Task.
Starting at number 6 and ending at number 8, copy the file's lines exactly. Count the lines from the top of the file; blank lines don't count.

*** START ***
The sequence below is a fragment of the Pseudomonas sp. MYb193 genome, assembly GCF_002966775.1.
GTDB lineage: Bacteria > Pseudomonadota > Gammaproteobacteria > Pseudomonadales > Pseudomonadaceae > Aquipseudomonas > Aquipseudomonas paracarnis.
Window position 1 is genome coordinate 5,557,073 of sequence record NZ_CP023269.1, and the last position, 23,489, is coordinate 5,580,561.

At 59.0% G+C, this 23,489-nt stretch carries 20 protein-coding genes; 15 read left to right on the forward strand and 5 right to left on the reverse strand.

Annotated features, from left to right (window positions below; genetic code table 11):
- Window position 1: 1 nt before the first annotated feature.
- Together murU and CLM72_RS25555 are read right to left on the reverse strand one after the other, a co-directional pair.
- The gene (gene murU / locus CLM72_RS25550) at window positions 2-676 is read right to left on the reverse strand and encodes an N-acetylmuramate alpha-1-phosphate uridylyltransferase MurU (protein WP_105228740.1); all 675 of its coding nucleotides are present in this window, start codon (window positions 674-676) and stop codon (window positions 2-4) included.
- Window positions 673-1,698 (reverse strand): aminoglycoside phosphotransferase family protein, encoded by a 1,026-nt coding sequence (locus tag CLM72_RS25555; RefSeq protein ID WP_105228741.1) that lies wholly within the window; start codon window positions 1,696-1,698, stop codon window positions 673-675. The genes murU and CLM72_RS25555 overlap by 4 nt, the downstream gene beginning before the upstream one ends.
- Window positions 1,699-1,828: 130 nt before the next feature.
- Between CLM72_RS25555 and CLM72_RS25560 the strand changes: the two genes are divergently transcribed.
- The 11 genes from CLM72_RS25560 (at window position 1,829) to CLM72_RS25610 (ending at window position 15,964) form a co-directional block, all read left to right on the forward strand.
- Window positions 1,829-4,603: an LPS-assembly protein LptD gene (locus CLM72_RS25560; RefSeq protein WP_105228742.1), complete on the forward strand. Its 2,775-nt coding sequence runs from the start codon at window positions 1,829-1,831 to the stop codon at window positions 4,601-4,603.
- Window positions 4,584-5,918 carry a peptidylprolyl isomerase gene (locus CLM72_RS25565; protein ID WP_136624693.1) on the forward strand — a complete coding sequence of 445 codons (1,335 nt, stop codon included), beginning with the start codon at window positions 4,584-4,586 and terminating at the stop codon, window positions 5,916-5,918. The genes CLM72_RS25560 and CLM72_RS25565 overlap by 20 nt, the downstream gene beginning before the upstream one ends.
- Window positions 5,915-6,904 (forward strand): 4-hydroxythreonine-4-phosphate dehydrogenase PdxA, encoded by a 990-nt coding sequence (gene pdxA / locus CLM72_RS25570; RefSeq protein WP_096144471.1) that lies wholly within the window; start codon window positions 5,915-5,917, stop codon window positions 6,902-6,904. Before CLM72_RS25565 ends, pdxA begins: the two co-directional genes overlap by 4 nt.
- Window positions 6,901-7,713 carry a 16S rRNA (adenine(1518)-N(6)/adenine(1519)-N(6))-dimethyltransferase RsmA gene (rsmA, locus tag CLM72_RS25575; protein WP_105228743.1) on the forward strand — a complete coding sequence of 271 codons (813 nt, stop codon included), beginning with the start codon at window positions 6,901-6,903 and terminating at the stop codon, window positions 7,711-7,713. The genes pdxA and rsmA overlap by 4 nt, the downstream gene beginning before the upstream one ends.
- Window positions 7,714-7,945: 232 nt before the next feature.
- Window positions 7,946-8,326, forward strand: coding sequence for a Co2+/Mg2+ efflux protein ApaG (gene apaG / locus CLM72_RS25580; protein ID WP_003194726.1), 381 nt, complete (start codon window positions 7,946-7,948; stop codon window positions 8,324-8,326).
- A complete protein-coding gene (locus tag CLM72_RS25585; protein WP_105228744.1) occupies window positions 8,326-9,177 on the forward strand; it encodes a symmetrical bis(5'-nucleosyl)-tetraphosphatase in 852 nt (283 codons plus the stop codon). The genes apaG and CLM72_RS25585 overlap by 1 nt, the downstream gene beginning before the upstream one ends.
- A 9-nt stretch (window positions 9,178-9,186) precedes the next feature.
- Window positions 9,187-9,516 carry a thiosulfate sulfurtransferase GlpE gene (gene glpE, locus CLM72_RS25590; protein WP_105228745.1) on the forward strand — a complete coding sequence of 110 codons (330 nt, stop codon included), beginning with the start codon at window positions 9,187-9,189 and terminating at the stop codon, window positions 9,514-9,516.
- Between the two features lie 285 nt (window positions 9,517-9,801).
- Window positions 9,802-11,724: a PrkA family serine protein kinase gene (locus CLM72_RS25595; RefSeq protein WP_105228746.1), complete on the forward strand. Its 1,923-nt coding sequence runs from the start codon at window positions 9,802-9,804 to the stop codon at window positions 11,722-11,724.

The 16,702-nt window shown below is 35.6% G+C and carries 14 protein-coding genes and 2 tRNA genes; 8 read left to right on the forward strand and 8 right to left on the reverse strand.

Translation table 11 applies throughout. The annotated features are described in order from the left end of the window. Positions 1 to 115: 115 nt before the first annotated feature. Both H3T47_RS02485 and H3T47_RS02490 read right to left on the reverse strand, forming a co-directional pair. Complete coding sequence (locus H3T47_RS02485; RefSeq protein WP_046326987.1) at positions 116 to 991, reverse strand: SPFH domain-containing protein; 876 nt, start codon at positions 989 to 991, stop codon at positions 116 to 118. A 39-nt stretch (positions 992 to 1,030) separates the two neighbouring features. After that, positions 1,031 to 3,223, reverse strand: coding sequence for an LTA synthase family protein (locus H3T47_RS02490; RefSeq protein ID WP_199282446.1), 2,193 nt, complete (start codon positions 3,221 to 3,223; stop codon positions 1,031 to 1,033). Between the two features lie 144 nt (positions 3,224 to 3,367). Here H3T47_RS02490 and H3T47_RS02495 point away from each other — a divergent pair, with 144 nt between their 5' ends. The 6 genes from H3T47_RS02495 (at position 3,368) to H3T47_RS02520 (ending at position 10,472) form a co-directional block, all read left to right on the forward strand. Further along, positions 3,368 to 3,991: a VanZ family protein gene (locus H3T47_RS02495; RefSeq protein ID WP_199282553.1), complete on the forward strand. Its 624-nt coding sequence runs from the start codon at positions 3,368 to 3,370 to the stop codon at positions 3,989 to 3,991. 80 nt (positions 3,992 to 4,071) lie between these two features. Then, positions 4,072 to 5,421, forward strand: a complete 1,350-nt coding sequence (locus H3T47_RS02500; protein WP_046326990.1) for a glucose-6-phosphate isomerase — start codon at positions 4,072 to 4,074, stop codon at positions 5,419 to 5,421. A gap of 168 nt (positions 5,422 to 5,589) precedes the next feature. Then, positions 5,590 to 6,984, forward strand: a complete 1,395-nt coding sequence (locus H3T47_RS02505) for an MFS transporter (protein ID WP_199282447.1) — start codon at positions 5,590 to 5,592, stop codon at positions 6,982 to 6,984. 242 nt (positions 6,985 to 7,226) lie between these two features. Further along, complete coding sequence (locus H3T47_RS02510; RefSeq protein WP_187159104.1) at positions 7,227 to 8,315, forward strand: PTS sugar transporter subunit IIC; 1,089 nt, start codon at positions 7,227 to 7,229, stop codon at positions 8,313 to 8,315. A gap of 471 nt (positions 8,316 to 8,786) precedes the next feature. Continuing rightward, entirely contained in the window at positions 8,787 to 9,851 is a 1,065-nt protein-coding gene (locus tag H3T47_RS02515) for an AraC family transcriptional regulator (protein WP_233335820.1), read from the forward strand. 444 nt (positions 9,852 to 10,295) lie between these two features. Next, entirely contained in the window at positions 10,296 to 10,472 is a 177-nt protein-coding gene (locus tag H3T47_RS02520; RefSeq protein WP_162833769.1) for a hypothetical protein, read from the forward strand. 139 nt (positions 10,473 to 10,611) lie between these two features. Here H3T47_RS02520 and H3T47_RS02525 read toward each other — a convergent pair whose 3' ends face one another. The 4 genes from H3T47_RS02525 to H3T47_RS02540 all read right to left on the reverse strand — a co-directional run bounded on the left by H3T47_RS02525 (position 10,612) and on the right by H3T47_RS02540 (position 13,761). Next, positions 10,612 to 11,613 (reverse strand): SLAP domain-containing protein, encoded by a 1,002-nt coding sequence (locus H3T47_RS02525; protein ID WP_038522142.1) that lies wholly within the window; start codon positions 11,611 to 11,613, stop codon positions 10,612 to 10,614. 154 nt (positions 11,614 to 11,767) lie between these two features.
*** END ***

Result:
- Window position 1: 1 nt before the first annotated feature.
- Together murU and CLM72_RS25555 are read right to left on the reverse strand one after the other, a co-directional pair.
- The gene (gene murU / locus CLM72_RS25550) at window positions 2-676 is read right to left on the reverse strand and encodes an N-acetylmuramate alpha-1-phosphate uridylyltransferase MurU (protein WP_105228740.1); all 675 of its coding nucleotides are present in this window, start codon (window positions 674-676) and stop codon (window positions 2-4) included.